Independent and Joint Effects of Socioeconomic, Behavioral, and Neighborhood Characteristics on Physical Inactivity and Activity Levels Among US Children and Adolescents

ArticleinJournal of Community Health 33(4):206-16 · August 2008with10 Reads
DOI: 10.1007/s10900-008-9094-8 · Source: PubMed
Abstract
This study examines the independent and joint associations between several socioeconomic and behavioral characteristics and physical activity (PA) and inactivity prevalence among 68,288 US children aged 6-17 years. The 2003 National Survey of Children's Health was used to estimate PA prevalence. Multivariate logistic regression was used to estimate odds of activity and inactivity and adjusted prevalence, while least squares regression was used to model mean number of days of physical inactivity (PIA) in past month. The prevalence of PA varied substantially by socioeconomic and behavioral characteristics, with older, female, non-English speaking, and metropolitan children and those with lower socioeconomic status (SES) and neighborhood social capital having higher inactivity and lower activity levels. Children who watched television >or=3 h/day had 60% higher adjusted odds of PIA and 30% lower odds of PA than those who watched television <3 h/day. Children experiencing inadequate sleep during the entire week had 55% higher odds of PIA and 29% lower odds of PA than those who experienced >or=5 nights of adequate sleep during the week. Children whose both parents were physically inactive had 147% higher odds of PIA and 46% lower odds of PA than children whose parents were both physically active. Differentials in PIA by ethnicity, SES, television viewing, and parental inactivity were greater for younger than for older children. Subgroups such as older, female adolescents, children from socially disadvantaged households and neighborhoods, and those in metropolitan areas should be targeted for the promotion of regular physical activity and reduced television viewing time.
    • "We also found that children complained about bad sleep habits demotivating them from doing recess PA. In line with our study, other studies on children have found associations between inadequate sleep and sedentary time [67] as well as physical inactivity [68]. The least physically active children's temporal perspective showed that recess time was perceived as speeded up when they were enjoying themselves and slowed down when they were feeling bored. "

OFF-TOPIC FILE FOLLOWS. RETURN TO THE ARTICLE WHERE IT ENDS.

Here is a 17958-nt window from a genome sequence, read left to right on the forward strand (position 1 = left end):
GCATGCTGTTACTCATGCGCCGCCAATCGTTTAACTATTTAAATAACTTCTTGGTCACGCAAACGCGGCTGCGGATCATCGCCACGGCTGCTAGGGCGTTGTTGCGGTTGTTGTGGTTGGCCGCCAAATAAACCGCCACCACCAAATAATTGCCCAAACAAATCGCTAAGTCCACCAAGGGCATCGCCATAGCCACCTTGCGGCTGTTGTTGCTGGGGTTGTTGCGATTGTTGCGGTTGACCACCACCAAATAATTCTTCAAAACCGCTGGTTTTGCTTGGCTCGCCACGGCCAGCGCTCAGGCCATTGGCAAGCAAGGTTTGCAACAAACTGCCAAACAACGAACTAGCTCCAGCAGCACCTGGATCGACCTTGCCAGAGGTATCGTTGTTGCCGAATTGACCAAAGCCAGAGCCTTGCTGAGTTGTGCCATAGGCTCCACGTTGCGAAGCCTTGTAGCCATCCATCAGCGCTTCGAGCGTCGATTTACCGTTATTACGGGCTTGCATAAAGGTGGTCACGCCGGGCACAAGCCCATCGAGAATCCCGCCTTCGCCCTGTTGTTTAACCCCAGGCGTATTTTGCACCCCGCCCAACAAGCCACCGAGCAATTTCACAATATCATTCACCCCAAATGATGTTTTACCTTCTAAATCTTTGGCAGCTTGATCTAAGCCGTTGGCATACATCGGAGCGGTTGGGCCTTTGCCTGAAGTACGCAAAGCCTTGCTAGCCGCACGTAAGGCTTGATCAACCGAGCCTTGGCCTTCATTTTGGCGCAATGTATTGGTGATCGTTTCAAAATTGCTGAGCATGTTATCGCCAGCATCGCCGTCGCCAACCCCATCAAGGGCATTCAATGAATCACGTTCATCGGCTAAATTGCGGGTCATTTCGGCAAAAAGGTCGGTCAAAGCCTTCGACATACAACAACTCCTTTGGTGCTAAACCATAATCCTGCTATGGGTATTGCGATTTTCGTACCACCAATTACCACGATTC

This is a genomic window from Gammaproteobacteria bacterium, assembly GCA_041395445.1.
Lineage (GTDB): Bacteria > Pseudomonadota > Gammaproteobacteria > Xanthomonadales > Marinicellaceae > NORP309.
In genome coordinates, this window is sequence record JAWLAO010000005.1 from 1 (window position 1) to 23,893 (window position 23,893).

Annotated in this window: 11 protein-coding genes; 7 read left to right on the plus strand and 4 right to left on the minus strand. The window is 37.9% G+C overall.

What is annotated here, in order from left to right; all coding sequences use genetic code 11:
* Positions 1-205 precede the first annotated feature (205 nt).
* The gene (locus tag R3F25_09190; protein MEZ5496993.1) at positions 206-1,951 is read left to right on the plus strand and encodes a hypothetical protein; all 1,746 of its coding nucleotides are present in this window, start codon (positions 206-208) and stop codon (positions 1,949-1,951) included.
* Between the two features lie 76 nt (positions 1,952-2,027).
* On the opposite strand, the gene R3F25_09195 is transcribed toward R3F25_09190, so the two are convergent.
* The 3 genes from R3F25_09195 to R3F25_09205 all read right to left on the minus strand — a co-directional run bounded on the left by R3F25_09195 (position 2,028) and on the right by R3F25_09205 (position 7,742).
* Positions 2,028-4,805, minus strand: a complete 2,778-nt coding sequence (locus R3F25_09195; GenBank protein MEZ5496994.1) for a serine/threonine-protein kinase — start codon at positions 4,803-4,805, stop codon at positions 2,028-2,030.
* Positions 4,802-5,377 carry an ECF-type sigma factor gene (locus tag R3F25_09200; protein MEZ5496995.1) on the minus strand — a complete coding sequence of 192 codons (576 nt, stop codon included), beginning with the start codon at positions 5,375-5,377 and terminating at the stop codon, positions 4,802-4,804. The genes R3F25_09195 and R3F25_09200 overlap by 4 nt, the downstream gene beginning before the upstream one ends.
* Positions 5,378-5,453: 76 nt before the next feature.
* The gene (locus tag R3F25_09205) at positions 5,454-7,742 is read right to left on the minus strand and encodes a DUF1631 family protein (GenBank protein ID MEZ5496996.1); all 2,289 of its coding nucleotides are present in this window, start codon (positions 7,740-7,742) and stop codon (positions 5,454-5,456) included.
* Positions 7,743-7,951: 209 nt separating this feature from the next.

[Show abstract] [Hide abstract] ABSTRACT: Background Increasing recess physical activity has been the aim of several interventions, as this setting can provide numerous physical activity opportunities. However, it is unclear if these interventions are equally effective for all children, or if they only appeal to children who are already physically active. This study was conducted to explore the least physically active children’s “lived experiences” within four existential lifeworlds linked to physical activity during recess: space, body, time, and relations. Methods The study builds on ethnographic fieldwork in a public school in Denmark using a combination of participatory photo interviews and participant observation. Thirty-seven grade five children (11–12 years old) were grouped in quartiles based on their objectively measured daily physical activity levels. Eight children in the lowest activity quartile (six girls) were selected to participate in the study. To avoid stigmatising and to make generalisations more reliable we further recruited eight children from the two highest activity quartiles (four girls) to participate. Results An analysis of the least physically active children’s “lived experiences” of space, body, time and relations revealed several key factors influencing their recess physical activity: perceived classroom safety, indoor cosiness, lack of attractive outdoor facilities, bodily dissatisfaction, bodily complaints, tiredness, feeling bored, and peer influence. Conclusion We found that the four existential lifeworlds provided an in-depth understanding of the least physically active children’s “lived experiences” of recess physical activity. Our findings imply that specific intervention strategies might be needed to increase the least physically active children’s physical activity level. For example, rethinking the classroom as a space for physical activity, designing schoolyards with smaller secluded spaces and varied facilities, improving children’s self-esteem and body image, e.g., during physical education, and creating teacher organised play activities during recess.
    Full-text · Article · Jan 2016